First forecast: Early projections predict nine hurricanes in ’11
Researchers at Colorado State University predict an active hurricane season for the Atlantic Basin in 2011, according to a recently released report.
CSU’s Department of Atmospheric Science has released seasonal forecasts for the region as part of the Tropical Meteorology Project for more than two dozen years. On Wednesday, researchers published the first forecast for the coming season on the area’s hurricane activity and landfall strike probability.
The forecast is predicting 17 named storms, nine hurricanes and five major hurricanes — Category 3, 4 or 5. There is a predicted 48 percent chance of one major hurricane making landfall along the Gulf Coast, from the Panhandle on west to Miami, and a 62 percent chance one will track into the Carribean.
“We are looking at a very active hurricane season next year,” Phil Klotzbach, a research scientist and co-author of the report, said. “Fairly similar to what we saw last year for overall activity.”
Though this year appeared to be a quiet season because no hurricanes made landfall, Klotzbach pointed out that 2010 tied for second place as one of the most active seasons for the Atlantic Basin. Twelve hurricanes developed this year, compared to the 12 hurricanes that were recorded in 1969.
The most active year on record is 2005 with 15 hurricanes.
According to Klotzbach, forecasters had expected at least three hurricanes to make landfall in 2010 based on the data.
“We were very lucky this year,” he said. “To have no hurricanes make landfall, we were quite lucky.”
One factor playing into the active hurricane forecast is the expected lack of El Nino in 2011. Another factor is the sea surface temperatures in the North Atlantic remain at record warm levels.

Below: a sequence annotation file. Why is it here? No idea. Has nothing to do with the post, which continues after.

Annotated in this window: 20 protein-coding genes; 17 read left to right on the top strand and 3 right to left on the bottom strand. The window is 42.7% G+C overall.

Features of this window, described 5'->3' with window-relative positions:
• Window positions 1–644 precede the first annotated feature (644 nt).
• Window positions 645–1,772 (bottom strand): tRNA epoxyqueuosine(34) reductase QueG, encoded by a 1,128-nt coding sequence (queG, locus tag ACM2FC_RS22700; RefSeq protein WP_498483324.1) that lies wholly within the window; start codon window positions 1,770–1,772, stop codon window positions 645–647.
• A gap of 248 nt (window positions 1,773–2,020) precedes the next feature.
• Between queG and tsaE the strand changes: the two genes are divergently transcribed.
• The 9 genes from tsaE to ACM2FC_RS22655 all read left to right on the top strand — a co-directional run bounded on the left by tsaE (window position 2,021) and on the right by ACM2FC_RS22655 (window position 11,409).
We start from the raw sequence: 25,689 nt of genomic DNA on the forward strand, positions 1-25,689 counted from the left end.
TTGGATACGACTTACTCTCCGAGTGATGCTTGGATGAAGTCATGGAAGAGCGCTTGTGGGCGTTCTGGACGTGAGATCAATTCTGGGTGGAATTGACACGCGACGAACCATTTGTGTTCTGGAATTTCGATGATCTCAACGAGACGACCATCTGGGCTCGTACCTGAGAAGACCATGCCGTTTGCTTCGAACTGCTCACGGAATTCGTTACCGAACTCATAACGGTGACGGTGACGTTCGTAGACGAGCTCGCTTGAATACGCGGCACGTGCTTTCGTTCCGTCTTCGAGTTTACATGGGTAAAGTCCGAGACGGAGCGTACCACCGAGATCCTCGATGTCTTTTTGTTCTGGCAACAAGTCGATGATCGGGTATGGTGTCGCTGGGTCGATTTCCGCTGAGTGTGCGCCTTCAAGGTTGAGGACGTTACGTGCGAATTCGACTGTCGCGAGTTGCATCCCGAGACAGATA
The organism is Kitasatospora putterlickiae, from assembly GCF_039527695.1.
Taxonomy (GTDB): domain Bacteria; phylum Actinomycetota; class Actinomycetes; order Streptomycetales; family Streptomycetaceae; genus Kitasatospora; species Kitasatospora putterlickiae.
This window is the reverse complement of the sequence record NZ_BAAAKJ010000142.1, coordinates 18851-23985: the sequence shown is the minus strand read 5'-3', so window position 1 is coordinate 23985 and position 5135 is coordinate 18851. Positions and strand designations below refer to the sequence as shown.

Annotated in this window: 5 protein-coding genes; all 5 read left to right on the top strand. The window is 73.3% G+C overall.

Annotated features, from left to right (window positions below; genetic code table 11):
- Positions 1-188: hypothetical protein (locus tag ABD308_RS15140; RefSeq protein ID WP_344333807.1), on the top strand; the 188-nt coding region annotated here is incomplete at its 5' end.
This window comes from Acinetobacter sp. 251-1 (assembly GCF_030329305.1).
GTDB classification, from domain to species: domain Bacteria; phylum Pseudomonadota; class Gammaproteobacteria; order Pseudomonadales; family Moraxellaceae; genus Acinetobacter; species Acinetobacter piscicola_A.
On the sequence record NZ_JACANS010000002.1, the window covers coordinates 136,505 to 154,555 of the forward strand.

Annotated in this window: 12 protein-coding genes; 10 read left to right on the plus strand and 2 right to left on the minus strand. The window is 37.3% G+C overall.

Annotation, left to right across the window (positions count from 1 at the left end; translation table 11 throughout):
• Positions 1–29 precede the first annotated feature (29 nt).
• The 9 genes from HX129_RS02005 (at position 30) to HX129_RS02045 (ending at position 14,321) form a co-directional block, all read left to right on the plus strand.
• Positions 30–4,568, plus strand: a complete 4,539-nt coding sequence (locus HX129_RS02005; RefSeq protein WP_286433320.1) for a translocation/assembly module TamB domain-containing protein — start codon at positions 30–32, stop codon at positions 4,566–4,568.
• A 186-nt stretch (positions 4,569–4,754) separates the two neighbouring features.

“At this point, we have a very warm Atlantic,” Klotzbach said. “They (the waters) might cool off a little bit, but we expect them to stay warm.”
Researchers also point out that it is an active era for storms. The Atlantic Basin has been in a cycle of active seasons since 1995, and seasons typically are active when El Nino is not present. Researchers expect active seasons for another 10 to 15 years.
“Then we should go into a quieter period,” Klotzbach said.
The region’s last quiet period spanned from the 1970s to the mid-90s.
“The overall conditions look pretty conducive for an active season,” he said of the coming year.
According to Klotzbach, the first forecast is an early outlook released six months before hurricane season begins, but people should heed the fact that an active season is predicted. Though last year was quiet, residents cannot depend on the 2011 season to be the same.
“We can’t expect that good luck to continue,” he said.
People are urged to have a hurricane plan in place prior to the start of the season, as well as have a preparedness kit ready to go in case it is needed.
“So you’re ready and you know what you’re going to do,” Klotzbach said.
Researchers expect to have a clearer idea of what the coming season may hold in the follow-up forecasts. The Tropical Meteorology Project releases a report on Dec. 8, April 6, June 1 and Aug. 3 — four in total — each season.
“We’ll have more confidence then on what we’re going to see,” he said.
Hurricane season runs from June 1 through Dec. 1.